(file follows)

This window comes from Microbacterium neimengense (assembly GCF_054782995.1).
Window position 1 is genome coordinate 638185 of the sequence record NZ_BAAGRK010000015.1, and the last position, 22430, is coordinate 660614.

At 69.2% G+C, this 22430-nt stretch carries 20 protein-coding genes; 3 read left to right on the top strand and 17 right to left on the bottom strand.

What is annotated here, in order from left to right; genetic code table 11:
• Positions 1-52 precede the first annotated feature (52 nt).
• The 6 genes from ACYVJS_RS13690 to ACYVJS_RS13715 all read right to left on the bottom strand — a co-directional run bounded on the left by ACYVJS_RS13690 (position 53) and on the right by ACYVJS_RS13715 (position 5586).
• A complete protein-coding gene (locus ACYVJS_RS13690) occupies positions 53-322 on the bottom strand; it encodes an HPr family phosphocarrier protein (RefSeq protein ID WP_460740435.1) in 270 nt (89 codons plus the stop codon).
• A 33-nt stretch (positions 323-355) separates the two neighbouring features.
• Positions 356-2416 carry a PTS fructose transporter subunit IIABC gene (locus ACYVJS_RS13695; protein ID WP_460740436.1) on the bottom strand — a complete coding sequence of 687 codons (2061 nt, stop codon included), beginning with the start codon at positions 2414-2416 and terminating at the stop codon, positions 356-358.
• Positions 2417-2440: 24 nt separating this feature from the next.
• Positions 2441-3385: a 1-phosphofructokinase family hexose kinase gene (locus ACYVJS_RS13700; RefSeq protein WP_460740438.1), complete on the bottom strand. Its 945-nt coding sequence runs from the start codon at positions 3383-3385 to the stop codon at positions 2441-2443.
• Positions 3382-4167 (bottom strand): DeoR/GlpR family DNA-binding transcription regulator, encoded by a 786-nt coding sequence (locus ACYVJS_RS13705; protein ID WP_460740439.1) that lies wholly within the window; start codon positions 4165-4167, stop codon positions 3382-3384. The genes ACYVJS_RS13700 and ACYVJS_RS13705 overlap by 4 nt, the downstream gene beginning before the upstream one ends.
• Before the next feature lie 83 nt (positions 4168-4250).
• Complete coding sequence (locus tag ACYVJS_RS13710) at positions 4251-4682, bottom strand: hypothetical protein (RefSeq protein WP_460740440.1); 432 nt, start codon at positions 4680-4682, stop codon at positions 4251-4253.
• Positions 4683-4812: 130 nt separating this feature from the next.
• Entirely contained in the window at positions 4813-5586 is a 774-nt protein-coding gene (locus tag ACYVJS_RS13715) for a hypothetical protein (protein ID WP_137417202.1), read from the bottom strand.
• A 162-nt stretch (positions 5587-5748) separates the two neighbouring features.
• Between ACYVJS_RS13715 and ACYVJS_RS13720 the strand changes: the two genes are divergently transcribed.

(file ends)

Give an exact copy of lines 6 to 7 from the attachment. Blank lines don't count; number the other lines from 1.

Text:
• The 6 genes from ACYVJS_RS13690 to ACYVJS_RS13715 all read right to left on the bottom strand — a co-directional run bounded on the left by ACYVJS_RS13690 (position 53) and on the right by ACYVJS_RS13715 (position 5586).
• A complete protein-coding gene (locus ACYVJS_RS13690) occupies positions 53-322 on the bottom strand; it encodes an HPr family phosphocarrier protein (RefSeq protein ID WP_460740435.1) in 270 nt (89 codons plus the stop codon).